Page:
A change in leadership in Salamiyah in 899 led to a split in the movement. The minority Ismā‘īlīs, whose leader had taken control of the Salamiyah centre, began to proclaim their teachings - that Imām Muḥammad had died, and that the new leader in Salamiyah was in fact his descendant come out of hiding. Qarmaṭ and his brother-in-law opposed this and openly broke with the Salamiyids; when ‘Abdān was assassinated, he went into hiding and subsequently repented. Qarmaṭ became a missionary of the new Imām, Abdullah al-Mahdi Billah (873–934), who founded the Fatimid Caliphate in North Africa in 909.Nonetheless, the dissident group retained the name Qarmaṭī. Their greatest stronghold remained in Bahrain, which at this period included much of eastern Arabia as well as the islands that comprise the present state. It was under Abbasid control at the end of the ninth century, but the Zanj Rebellion in Basra disrupted the power of Baghdad. The Qarmaṭians seized their opportunity under their leader, Abu Sa'id al-Jannabi, who captured Bahrain’s capital Hajr and al-Hasa in 899, which he made the capital of his republic and once in control of the state he sought to set up a utopian society.The Qarmaṭians instigated what one scholar termed a "century of terror" in Kufa.{{Citation| last=Al-Jubūrī| first=I M N| date=2004| title=History of Islamic Philosophy| publisher=Authors Online Ltd| page=172}} They considered the pilgrimage to Mecca a superstition and once in control of the Bahrayni state, they launched raids along the pilgrim routes crossing the Arabian Peninsula: in 906 they ambushed the pilgrim caravan returning from Mecca and massacred 20,000 pilgrims.John Joseph Saunders, A History of Medieval Islam, Routledge 1978 p. 130Under al-Jannabi (ruled 923–944), the Qarmaṭians came close to raiding Baghdad in 927, and sacked Mecca and Medina in 930. In their attack on Islam's holiest sites, the Qarmatians desecrated the Zamzam Well with corpses of Hajj pilgrims and took the Black Stone from Mecca to al-Hasa.Houari Touati, Islam and Travel in the Middle Ages, transl. Lydia G. Cochrane, (University of Chicago Press, 2010), 60.The Qarmatians in Bahrain, Ismaili Net Holding the Black Stone to ransom, they forced the Abbasids to pay a huge sum for its return in 952.WEB,weblink Qarmatiyyah, St. Martin's College, Overview of World Religions, 2007-05-04, yes,weblink" title="web.archive.org/web/20070428055134weblink">weblink 28 April 2007, dmy-all, The revolution and desecration shocked the Muslim world and humiliated the Abbasids. But little could be done; for much of the tenth century the Qarmatians were the most powerful force in the Persian Gulf and Middle East, controlling the coast of Oman and collecting tribute from the caliph in Baghdad as well as from a rival Isma'ili imam in Cairo, the head of the Fatimid Caliphate, whose power they did not recognize.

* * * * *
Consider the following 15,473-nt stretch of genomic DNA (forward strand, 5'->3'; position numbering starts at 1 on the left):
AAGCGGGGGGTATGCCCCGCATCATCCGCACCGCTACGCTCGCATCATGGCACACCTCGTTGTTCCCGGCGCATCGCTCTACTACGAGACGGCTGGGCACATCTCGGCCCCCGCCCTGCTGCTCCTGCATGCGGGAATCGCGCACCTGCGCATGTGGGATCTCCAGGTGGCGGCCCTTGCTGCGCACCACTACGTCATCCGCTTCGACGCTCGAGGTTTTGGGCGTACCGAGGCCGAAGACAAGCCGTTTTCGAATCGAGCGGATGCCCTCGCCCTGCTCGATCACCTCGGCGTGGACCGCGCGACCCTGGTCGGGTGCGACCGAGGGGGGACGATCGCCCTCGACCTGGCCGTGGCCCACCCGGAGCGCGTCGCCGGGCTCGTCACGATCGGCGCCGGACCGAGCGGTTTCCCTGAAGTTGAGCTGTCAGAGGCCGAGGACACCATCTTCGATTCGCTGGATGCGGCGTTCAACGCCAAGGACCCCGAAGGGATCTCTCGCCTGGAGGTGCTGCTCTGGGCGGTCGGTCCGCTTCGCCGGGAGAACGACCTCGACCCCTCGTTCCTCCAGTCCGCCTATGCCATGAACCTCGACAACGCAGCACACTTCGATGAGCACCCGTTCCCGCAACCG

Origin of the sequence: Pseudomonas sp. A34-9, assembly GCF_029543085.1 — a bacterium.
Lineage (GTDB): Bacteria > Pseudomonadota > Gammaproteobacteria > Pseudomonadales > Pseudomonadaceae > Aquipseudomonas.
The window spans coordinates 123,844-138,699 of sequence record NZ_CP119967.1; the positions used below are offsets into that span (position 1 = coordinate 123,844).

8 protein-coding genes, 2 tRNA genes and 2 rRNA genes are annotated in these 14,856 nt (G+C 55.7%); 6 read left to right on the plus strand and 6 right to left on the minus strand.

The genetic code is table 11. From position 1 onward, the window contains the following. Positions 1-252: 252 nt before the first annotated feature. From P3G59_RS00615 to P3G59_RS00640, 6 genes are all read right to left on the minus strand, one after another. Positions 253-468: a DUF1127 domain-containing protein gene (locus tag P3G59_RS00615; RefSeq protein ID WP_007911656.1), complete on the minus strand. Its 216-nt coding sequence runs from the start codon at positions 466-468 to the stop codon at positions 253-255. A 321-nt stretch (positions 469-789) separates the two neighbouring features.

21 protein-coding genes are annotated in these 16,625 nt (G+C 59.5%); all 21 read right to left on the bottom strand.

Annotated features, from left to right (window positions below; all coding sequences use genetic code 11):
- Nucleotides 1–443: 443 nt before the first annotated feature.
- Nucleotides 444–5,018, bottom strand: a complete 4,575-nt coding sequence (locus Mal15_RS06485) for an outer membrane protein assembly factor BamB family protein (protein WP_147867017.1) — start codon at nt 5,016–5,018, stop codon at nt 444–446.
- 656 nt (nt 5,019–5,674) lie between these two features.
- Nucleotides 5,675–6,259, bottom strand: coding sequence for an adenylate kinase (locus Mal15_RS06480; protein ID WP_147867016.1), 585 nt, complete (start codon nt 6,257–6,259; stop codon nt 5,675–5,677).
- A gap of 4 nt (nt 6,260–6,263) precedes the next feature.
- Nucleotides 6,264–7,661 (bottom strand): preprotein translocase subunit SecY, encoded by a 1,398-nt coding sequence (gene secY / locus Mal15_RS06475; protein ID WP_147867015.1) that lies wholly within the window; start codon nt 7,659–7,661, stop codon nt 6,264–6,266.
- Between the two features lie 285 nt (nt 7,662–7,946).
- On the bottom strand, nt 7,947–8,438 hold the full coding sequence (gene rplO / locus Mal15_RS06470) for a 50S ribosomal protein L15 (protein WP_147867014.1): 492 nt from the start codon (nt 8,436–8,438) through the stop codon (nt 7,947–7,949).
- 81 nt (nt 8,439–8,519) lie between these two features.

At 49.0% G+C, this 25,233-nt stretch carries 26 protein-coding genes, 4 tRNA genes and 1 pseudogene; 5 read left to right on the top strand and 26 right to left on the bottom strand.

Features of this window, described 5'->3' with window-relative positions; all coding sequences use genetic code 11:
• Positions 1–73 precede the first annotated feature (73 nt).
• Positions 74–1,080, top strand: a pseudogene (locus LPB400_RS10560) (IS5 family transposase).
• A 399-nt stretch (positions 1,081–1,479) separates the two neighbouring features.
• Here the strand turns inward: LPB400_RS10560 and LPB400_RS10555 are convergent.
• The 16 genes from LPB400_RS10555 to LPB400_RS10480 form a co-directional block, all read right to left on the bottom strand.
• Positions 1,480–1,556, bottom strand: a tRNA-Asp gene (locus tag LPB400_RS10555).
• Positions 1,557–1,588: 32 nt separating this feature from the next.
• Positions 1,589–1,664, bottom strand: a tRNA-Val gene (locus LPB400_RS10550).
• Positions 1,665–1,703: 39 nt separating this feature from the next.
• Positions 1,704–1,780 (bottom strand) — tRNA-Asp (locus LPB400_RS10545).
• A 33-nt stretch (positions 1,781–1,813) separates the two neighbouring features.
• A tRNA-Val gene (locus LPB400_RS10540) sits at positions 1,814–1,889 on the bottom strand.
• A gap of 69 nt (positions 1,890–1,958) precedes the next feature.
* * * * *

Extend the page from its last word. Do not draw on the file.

Qarmatian society

The land they ruled over was extremely wealthy with a huge slave-based economy according to academic Yitzhak Nakash:

Collapse

After defeat by the Abbasids in 976 the Qarmatians began to look inwards and their status was reduced to that of a local power. This had important repercussions for the Qarmatians' ability to extract tribute from the region; according to Arabist historian Curtis Larsen:}}In Bahrain and eastern Arabia the Qarmatian state was replaced by the Uyunid dynasty, while it is believed that by the middle of the eleventh century Qarmatian communities in Iraq, Iran, and Transoxiana had either been won over by Fatimid proselytising or had disintegrated.Farhad Daftary, The Assassin Legends: Myths of the Isma'ilis, IB Tauris, 1994, p20 The last contemporary mention of the Qarmatians is that of Nasir Khusraw, who visited them in 1050,EB1911, Carmathians, 5, 357, although Ibn Battuta, visiting Qatif in 1331, found it inhabited by Arab tribes whom he described as "extremist Shia" (rafidhiyya ghulat),{hide}Citation
| last =Ibn Battuta
| date =1964
| title =Rihla ibn Battuta
| location =Beirut, Lebanon
| place =
| publisher =Dar Sadir
| pages =279–80
{edih} which historian Juan Cole has suggested is how a fourteenth-century Sunni would describe Isma'ilis.{hide}Citation
| last =Cole
| first =Juan
| author-link =Juan Cole
| date =2007
| title =Sacred Space and Holy War
| publisher =IB Tauris
{edih}

Imamate of Seven Imams

According to Qarmatians, the number of imams was fixed, with Seven Imāms preordained by God. These groups considers Muhammad ibn Isma'il to be the messenger - prophet (Rasūl), Imām al-Qā'im and Mahdi to be preserved in hiding, which is referred to as the Occultation.{| class="wikitable"
| Period
Ali ibn Abi Taleb{{sfn>Daftaryp=97}}Imām (632–661)
Hasan ibn Ali >| (661–669)
Husayn ibn Ali >| (669–680)
Ali ibn Husayn Zayn al-Abidin >| (680–713)
Muhammad al-Baqir >| (713–733)
Ja'far al-Sadiq >| (733–765)
Muhammad ibn Isma'il{{sfn>Daftaryp=97}}Muhammad ibn Isma'il (158-197/775-813)Imām Al-Qāʾim Āl Muḥammad Mahdi>al-Mahdi alsoa messenger - prophet (Rasūl) (775-813)

Ismaili imams who were not accepted as legitimate by Qarmatians

In addition, the following Ismaili imams after Muhammad ibn Isma'il had been considered heretics of dubious origins by certain Qarmatian groups, Encyclopedia Iranica, "ʿABDALLĀH B. MAYMŪN AL-QADDĀḤ" who refused to acknowledge the imamate of the Fatimids and clung to their belief in the coming of the Mahdi.

Qarmatian rulers in Eastern Arabia

See also

References

{{reflist}}

Sources

  • {{Daftary-The Ismailis|edition=First}}
  • {{EI2 | last=Madelung | first=Wilferd | authorlink = Wilferd Madelung | title = Ḳarmaá¹­Ä« | volume = 4 | pages = 660–665 | url =weblink }}
  • BOOK, Madelung, Wilferd, Wilferd Madelung, The Fatimids and the QarmatÄ«s of Bahrayn, 21–73, Mediaeval Isma'ili History and Thought, Daftary, Farhad, Farhad Daftary, 1996, Cambridge University Press, 978-0-521-00310-0, {{Google books, 8eebGQXgPcQC, 21, y, |ref=harv}}
  • Kathryn Babayan 2002: Mystics, Monarchs, and Messiahs: Cultural Landscapes of Early Modern Iran, {{ISBN|0-932885-28-4}}

External links

{{Islamic Theology|state=expanded|schools}}{{Muslim dynasties in Arabian Peninsula}}